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Employee share incentive schemes: new anti-avoidance measures

29 May 2014   (0 Comments)
Posted by: Author: Douglas Gaul
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Author: Douglas Gaul (Grant Thornton)

Prior to 1 March 2014, dividends received from equity shares that were acquired by an employee as part of a share incentive scheme, were exempt from income tax (with some exceptions), even if these shares were held by a share trust on behalf of the employees. This situation has changed, and share incentive schemes must be reviewed to determine whether they still achieve the outcomes they were originally setup to deliver.

Treasury has recognised that avoidance schemes were being implemented whereby share trusts held equity shares on behalf of employees with the sole intention of generating dividends for employees as compensation for past or future services rendered to the employer, without the employees ever taking ownership of the shares.

This means that, because ownership of the shares is never transferred to the employee, the employee enjoyed the benefit of receiving tax-free dividends.

As set out in the Explanatory Memorandum to the Taxation Laws Amendment Act, 2013, the dividend yield in these instances effectively operates as disguised salary for employees (that is not deductible by employers) even though these dividends arise from equity shares.

In order to shut down such anti-avoidance schemes, a new proviso has been inserted to section 10(1)(k), which is the section that provides for a general exemption of dividends received by, or accrued to, any person (subject to certain provisos).

In terms of the new amendment's proviso, any dividend received by, or accrued to a person in respect of services rendered, or to be rendered, or in respect of, or by virtue of employment or the holding of any office, will generally be taxable. However, an exemption remains in respect any dividend received or accrued in respect of a restricted equity instrument as defined in section 8C held by that person, or in respect of a share held by that person (our emphasis).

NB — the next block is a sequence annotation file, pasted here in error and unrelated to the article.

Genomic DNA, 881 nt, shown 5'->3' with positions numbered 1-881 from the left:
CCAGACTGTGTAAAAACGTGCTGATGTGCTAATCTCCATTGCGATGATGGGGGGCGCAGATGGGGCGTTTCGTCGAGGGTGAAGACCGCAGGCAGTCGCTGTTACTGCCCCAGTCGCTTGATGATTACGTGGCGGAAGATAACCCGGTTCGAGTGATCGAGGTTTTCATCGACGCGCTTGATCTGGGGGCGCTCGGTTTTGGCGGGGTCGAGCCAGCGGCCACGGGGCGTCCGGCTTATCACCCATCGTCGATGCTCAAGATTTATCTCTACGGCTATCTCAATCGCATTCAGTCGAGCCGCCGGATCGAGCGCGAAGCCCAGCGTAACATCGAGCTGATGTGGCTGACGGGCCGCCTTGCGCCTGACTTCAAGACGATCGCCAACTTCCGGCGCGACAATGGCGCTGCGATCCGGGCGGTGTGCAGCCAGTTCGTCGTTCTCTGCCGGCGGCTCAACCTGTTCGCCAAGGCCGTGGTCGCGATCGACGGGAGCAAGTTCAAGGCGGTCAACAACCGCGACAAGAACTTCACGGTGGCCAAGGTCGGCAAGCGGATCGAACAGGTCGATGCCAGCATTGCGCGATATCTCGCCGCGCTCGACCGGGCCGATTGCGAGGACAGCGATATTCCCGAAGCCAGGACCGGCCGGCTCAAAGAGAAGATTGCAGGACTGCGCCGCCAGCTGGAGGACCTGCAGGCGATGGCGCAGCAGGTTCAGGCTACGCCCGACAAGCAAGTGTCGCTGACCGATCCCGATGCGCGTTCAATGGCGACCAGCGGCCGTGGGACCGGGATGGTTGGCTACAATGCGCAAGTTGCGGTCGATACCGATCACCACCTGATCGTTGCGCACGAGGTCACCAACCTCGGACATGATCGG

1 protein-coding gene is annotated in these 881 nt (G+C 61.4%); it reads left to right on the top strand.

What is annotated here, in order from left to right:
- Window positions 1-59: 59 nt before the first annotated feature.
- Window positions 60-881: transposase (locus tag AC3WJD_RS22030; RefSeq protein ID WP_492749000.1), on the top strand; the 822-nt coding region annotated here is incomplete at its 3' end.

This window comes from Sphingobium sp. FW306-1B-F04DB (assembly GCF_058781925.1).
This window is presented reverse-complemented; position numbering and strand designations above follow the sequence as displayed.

This has the effect of taxing any payment made by an employer to an employee for services rendered even if such payment is facilitated indirectly in the form of dividends through an employee share trust.

In other words, in order for the employee to obtain an exemption from dividends received in respect of equity shares that form part of share incentive scheme, it will be necessary for the employee to directly hold the shares himself, as opposed to an employee trust holding the shares on his behalf.

Where the dividend is subject to normal tax, it will not be subjected to dividends withholding tax (DWT) as this would result in a double taxation.

Measures have been implemented whereby, in circumstances where the dividend is subject to normal tax in the employees hands, the trust can make a declaration to the relevant Central Securities Depository Participant (CSDP) if the shares are listed, or to the distributing company in the case of non-listed shares, not to withhold dividends tax. 

If dividends tax was withheld on dividends that will be distributed by the trust and included in the employee's income, the trust may make a declaration to the relevant CSDP or company in order to receive a refund and distribute the full dividend to the employee.

This article first appeared on gt.co.za.


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